Mrs. Money here. So I believe there are a lot of people out there like me. Mid-career professionals, earning in the mid-income bracket, travelling, owning a car, enjoying an active social life, purchasing things as you want them. Some months being able to set aside some money, others, perhaps not. Investing in financial products your friends or family advise you to get but that you never really understood, getting some health insurance. Perhaps some of you have already bought a property on your own, or with the help of family.
But… not quite having a plan. Not really thinking about retirement beyond EPF savings and dividends from unit trust. Counting on insurance to kick in in the event of a health crisis. Hoping that your property will appreciate in the long-term. Trying to put together a budget for expenses, (but not really succeeding). Or perhaps not really thinking about financial future at all, and just assuming that you will be able (and willing) to keep working and being in this rat race for the next 30, 40, 50 years.
Sounds like you? Well, that was me too.
Then things changed, particularly after I met Mr. Money. On one of our early trips together to Cherating beach on the East Coast of Malaysia, cocktails in hand, watching the waves roll in, I asked Mr. Money what his goal in life was. What he thought his purpose was on earth. Those kind of big existential questions. I was expecting an equally big response like the one I gave him (saving the world or something along those lines). Instead this is what he said:
“I want to lead an ordinary life.”
“I want to make enough money so I can be financially independent. I want to be able to live my life without ever thinking about money again.”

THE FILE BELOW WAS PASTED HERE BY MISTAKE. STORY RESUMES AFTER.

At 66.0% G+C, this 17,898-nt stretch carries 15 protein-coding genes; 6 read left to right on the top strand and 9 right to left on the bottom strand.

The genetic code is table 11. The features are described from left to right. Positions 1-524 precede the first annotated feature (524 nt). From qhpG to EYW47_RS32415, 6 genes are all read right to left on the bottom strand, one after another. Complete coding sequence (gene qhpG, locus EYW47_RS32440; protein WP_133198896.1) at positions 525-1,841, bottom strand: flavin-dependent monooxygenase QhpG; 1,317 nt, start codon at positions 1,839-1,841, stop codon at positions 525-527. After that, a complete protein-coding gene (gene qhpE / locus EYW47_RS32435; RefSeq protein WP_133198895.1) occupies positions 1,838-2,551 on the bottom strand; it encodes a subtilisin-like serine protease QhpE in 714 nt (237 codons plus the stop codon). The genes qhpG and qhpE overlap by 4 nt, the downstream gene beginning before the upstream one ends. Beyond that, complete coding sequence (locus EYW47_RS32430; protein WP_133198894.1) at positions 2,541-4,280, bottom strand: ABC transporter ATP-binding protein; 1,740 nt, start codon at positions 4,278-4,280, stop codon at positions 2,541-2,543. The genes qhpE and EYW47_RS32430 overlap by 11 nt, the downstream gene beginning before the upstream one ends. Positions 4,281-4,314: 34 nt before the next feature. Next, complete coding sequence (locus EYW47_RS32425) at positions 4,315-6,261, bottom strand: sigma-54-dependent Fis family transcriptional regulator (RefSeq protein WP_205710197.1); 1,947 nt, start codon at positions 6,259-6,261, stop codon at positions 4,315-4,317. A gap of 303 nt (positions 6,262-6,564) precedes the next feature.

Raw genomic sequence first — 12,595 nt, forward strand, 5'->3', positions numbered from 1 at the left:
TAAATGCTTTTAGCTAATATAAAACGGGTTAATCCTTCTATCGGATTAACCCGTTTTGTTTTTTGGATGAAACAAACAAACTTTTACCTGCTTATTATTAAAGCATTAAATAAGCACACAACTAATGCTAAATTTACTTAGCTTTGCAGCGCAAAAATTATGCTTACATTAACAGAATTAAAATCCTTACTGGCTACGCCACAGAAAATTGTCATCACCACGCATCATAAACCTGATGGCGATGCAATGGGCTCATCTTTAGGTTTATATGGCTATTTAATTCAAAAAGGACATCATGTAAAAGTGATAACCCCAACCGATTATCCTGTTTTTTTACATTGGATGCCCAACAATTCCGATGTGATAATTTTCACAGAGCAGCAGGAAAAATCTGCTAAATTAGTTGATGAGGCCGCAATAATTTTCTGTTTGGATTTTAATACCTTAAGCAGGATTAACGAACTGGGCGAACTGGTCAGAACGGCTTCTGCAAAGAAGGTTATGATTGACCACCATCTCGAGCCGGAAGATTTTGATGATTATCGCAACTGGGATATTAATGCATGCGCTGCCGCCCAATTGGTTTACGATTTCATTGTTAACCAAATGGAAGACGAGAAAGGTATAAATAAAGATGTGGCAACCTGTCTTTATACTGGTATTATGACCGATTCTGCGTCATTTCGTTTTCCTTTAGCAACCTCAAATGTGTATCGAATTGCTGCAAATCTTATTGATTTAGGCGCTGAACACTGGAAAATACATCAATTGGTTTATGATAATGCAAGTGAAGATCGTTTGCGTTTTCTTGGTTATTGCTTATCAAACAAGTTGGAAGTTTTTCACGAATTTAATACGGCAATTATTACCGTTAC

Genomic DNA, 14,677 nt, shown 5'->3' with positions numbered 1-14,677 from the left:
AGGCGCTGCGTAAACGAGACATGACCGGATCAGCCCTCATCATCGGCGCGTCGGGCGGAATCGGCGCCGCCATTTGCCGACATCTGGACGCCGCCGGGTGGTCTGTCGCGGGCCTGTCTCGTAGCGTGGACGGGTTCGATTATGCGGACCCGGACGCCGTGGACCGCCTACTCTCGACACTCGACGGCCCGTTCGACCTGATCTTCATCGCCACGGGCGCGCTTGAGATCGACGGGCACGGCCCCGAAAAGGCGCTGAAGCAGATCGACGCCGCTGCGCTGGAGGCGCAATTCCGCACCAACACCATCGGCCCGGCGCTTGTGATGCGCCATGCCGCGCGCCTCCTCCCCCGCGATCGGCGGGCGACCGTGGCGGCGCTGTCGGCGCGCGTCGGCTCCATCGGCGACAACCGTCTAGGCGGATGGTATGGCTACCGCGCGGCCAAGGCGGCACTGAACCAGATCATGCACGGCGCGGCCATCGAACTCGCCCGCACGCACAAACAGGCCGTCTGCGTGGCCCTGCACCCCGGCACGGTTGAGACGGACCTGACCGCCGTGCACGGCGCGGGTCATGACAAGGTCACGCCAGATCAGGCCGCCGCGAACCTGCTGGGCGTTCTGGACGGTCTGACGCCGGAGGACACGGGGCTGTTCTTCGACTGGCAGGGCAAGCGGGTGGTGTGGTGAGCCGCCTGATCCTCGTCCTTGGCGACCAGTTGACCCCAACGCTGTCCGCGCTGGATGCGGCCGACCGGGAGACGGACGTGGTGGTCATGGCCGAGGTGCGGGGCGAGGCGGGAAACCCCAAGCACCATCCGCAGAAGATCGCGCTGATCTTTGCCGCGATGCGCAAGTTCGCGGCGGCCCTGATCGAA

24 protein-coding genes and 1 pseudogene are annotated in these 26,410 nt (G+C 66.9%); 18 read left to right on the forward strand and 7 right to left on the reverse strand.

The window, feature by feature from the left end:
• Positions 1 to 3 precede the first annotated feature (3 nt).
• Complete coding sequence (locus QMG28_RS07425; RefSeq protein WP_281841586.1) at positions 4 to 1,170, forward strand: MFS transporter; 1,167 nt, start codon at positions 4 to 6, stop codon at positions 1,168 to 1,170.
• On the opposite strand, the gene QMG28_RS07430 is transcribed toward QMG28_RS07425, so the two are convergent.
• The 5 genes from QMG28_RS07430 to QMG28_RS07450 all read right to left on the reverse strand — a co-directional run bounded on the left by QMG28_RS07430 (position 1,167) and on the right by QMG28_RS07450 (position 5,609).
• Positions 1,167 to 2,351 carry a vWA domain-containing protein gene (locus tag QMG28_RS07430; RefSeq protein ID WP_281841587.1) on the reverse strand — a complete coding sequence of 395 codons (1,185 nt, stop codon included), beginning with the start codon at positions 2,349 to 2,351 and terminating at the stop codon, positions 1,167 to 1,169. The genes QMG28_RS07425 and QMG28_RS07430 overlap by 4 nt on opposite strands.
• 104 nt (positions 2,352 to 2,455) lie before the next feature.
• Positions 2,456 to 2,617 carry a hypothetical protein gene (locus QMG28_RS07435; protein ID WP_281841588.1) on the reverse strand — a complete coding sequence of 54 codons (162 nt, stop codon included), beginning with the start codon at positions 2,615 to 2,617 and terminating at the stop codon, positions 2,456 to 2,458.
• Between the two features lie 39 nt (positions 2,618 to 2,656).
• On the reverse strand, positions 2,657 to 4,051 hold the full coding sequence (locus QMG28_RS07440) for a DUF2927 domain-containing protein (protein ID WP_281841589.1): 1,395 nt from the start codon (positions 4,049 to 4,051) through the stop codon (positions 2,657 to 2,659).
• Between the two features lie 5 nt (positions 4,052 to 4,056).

Needless to say, coming from the non-profit world where my goal in life was not to make money, but rather to try to make the world a better place and right all of wrongs of the evil capitalists, his response truly baffled me. To be honest, I had a fleeting moment where I wondered if I was dating a greedy, money-thirsty cyborg, causing all the problems in the world I was trying to fix.
But as we unpacked that, I began to understand where he was coming from. And that started the wheels in my head turning. What if I could make enough money that I never HAD to take a crappy job just to pay the bills? Or never needed to do work that I wasn’t deeply passionate about? Or being able to just take off and travel as much as I wanted? Or just spend time with family? Start a cool passion project? Knowing how impactful money is in the non-profit world, and how difficult it is to fundraise, what if I could earn enough to actually give it to causes that I care about, and make an impact in a totally new way?
This was the start of the paradigm shift for me. I think this moment arrives in different ways for everyone in the FI community – for some, its a moment at work, when they are slogging away at their desk at midnight, health and relationships deteriorating, where they wake up and think “I’m not getting paid enough to sell my life to this damn company who will replace me in a week if I drop dead”. For others, it may be a personal crisis, or maybe starting a family and a desire to spend more time with their children instead of with their bosses. It could be as simple as reading a blog post on FI, like some of the ones written by Mr. Money Moustache. Whatever it is, when that moment comes, one can never go back to previous states of blissful (stressful?) ignorance.
But I quickly realized my biggest barrier – my belief system around money.
This is something that I wanted to do a deep dive into, as I think it isn’t spoken about nearly enough in the FI space. And that is how our beliefs around money, has direct consequences into our ability to make and grow money.
How do you even begin the journey to FI when you don’t even believe you can (or should) be wealthy? How do you go from barely being able to save, to being able to invest and slowly begin to grow your wealth?
I’ll cover how I shifted my belief system around this, as well as my process in developing financial literacy to get to a FI mindset in Part 2 of this post, coming up shortly!